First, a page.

As Zora Neale Hurston describes in Tell My Horse, zombification will induce a state of ‘toiling ceaselessly’, referring to the individuals inability to access his/her freedoms and privilege, and not his/her productive output. (190) The enslavement of those who were zombified brings upon not only economic benefit, but a social severance that cannot be undone. In Benedict Stork’s thesis titled (Un)Natural Servitude: Zombies at the Crossroads of Race Labor, he brings to our attention the racial implications of zombification and consequential enslavement of that being. He states, “Indeed, it is the zombie master who is rendered as the true monster and the zombie only as the resulting monstrosity.” (9) The concept of zombiism begins in West Africa and makes in way to Haiti, within the Voodoo culture, the identified race of these populations has a resonating effect on today’s popular zombie culture.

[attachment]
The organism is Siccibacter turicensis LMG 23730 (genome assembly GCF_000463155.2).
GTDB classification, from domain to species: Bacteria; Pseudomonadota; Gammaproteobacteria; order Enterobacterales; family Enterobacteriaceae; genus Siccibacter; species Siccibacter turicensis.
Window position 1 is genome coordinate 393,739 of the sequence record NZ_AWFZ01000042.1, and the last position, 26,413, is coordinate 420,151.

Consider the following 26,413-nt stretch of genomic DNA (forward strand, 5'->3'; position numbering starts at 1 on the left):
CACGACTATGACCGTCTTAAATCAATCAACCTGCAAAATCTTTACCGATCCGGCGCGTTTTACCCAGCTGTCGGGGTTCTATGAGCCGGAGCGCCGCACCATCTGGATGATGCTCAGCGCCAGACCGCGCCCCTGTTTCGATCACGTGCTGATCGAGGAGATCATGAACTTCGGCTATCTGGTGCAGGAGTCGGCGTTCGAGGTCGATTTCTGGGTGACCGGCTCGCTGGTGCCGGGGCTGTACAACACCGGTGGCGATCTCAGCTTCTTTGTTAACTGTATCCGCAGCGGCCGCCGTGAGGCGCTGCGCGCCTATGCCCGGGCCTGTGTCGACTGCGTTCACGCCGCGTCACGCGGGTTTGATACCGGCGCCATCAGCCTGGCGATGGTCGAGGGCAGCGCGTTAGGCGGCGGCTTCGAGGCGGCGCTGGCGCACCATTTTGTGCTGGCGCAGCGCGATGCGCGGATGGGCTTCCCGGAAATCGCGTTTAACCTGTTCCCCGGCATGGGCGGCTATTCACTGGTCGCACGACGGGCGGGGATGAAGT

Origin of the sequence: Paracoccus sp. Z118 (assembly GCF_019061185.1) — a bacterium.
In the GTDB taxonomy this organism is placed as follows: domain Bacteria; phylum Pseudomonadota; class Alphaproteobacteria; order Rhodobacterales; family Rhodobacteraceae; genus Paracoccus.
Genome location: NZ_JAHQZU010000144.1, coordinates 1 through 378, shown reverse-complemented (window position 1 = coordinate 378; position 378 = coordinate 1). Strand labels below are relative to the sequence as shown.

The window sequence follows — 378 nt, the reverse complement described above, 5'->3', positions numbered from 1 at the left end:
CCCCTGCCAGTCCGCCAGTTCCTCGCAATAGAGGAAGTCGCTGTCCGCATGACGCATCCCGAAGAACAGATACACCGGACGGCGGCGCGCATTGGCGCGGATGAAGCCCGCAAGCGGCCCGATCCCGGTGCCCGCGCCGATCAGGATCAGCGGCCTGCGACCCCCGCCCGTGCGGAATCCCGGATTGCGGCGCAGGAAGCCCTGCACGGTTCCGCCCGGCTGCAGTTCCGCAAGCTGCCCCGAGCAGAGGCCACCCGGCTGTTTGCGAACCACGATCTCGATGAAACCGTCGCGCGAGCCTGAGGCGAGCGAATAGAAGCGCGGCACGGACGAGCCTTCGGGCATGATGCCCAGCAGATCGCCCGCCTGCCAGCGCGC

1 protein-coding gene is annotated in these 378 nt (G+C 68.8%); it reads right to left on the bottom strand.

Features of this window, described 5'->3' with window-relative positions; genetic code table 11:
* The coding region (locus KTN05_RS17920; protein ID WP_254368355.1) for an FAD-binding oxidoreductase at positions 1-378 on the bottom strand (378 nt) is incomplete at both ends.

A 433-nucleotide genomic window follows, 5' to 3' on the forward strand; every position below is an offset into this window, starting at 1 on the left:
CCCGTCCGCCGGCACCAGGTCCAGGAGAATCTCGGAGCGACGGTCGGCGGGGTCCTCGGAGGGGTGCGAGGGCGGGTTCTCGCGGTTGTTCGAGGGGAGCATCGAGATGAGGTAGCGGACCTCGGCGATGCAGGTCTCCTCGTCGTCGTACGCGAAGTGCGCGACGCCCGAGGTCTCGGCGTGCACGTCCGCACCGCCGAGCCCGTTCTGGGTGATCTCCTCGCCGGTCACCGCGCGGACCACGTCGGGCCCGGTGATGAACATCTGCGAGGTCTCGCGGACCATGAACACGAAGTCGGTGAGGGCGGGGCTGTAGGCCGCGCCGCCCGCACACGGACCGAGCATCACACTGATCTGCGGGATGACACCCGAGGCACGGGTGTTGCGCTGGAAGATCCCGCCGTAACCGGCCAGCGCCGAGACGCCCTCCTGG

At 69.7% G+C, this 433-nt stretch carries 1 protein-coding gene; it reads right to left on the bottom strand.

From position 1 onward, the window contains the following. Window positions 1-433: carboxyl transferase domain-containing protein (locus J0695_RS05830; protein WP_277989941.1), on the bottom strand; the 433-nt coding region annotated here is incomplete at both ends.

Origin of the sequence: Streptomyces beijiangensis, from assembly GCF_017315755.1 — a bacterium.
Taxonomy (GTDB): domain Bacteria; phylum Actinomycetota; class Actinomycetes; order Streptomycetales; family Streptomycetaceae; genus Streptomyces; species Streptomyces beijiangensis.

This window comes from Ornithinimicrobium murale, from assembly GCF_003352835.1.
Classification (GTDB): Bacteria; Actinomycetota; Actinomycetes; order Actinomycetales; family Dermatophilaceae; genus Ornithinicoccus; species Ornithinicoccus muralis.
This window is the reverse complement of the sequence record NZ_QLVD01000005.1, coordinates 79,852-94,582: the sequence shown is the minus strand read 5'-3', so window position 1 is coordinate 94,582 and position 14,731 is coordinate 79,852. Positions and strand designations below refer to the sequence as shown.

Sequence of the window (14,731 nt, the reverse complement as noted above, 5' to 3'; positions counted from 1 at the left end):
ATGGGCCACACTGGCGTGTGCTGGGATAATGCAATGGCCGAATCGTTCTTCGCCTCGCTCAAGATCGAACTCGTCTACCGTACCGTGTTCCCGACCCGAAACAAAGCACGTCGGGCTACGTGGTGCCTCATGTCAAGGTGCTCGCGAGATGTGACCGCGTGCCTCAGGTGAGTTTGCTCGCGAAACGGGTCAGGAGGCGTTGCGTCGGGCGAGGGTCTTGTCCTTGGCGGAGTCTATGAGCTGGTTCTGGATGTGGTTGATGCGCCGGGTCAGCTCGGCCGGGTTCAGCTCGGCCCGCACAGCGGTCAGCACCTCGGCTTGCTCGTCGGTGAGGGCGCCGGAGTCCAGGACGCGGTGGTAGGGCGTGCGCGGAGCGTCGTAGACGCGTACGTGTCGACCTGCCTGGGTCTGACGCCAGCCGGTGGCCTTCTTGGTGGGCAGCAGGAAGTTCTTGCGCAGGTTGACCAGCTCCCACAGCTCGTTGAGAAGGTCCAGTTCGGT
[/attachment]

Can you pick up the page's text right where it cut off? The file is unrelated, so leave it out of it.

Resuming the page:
Stork, Benedict (2005). “(Un)Natural Servitude at the Crossroads of Race and Labor” San Francisco State University ISBN 30750020448779